Featured Research

from universities, journals, and other organizations

Canadian Avalanche victims die significantly quicker than Swiss counterparts, study finds

Date:
March 22, 2011
Source:
Canadian Medical Association Journal
Summary:
Avalanche victims buried in Canada die significantly quicker than those buried in Switzerland, according to new research.

Avalanche victims buried in Canada die significantly quicker than those buried in Switzerland, according to new research.

Related Articles


"Significant differences were observed between the overall survival curves for the two countries; compared with the Swiss curve, the Canadian curve showed a quicker drop at the early stages of burial and poorer survival associated with prolonged burial," writes Dr. Pascal Haegeli, Simon Fraser University, with coauthors. "Poorer survival probabilities in the Canadian sample were offset by significantly quicker extrication (median duration of burial 18 minutes v. 35 minutes in the Swiss sample)."

The study, by researchers in Canada, Italy and Switzerland, was undertaken to better understand factors that affect survival during an avalanche burial and to help improve rescue, resuscitation and safety protocols worldwide. The data included 301 Canadian and 946 Swiss records of completely buried avalanche victims between 1980 and 2005. The Canadian sample included more people involved in mechanized backcountry skiing and snowmobiling compared with the Swiss sample.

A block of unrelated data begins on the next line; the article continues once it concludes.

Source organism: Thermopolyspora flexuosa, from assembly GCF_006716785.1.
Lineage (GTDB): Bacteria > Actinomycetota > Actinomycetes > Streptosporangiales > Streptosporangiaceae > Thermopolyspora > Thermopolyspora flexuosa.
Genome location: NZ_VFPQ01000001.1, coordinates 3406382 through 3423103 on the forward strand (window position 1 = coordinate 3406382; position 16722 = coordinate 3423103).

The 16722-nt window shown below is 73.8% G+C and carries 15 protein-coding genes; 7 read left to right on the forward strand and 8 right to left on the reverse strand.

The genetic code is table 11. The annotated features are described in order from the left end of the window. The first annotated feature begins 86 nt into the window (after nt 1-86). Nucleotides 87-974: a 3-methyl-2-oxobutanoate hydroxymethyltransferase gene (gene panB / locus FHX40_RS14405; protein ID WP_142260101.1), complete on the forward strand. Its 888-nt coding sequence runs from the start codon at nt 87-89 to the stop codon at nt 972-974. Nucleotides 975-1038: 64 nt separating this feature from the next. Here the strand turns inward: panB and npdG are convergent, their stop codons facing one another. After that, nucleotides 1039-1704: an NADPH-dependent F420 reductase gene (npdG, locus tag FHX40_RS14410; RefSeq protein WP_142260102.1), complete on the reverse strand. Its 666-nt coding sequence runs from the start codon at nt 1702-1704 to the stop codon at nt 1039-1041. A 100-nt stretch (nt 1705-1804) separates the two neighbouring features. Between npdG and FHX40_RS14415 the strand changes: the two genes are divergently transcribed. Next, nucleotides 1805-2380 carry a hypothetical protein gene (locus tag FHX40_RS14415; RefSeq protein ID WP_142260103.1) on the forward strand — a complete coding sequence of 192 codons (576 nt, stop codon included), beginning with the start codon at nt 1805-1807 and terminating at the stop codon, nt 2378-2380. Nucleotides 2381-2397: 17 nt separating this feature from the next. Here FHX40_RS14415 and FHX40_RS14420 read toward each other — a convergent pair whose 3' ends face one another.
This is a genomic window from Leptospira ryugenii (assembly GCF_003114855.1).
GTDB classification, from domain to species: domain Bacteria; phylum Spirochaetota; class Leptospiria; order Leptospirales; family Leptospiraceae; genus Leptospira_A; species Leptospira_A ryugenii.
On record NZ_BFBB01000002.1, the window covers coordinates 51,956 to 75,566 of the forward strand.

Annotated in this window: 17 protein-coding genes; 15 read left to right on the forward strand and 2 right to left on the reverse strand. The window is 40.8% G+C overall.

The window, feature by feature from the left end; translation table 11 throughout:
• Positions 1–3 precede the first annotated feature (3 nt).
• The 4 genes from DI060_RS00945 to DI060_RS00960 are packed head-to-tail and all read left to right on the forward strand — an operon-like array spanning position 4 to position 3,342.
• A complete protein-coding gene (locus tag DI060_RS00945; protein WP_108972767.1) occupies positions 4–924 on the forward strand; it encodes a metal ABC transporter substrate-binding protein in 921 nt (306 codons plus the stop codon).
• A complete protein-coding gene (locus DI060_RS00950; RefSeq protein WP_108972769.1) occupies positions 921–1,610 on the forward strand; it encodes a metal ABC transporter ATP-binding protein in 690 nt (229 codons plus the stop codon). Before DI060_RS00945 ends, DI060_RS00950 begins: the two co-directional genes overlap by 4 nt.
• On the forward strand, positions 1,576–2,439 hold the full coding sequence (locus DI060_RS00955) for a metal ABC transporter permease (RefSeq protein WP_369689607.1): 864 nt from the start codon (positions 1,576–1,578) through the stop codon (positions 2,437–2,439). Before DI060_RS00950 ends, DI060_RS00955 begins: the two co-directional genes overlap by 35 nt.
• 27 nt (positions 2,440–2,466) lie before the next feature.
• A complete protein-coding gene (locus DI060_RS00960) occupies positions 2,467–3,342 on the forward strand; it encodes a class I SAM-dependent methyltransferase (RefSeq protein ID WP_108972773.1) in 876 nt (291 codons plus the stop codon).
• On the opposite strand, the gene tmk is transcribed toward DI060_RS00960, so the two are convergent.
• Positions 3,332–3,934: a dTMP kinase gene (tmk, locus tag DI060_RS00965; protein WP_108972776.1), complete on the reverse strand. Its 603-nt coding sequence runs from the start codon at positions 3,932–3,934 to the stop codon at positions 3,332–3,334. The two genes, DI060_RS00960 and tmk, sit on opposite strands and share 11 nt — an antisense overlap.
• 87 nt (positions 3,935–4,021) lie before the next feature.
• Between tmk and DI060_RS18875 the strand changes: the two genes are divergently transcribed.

While trauma reduced survival primarily within the first 10 minutes of burial, the study also revealed that avalanches in areas with denser snow conditions -- such as the maritime Coast Mountains -- were associated with an earlier onset of asphyxia. Furthermore, the authors state that the reduced survival associated with prolonged avalanche burials beyond 35 minutes may have been due to limitations in clinical skills at the accident site and during transport as well as to long distances to advanced care facilities.

The consistently lower survival chances among Canadian avalanche burials clearly highlight the importance of prevention through education and avoidance.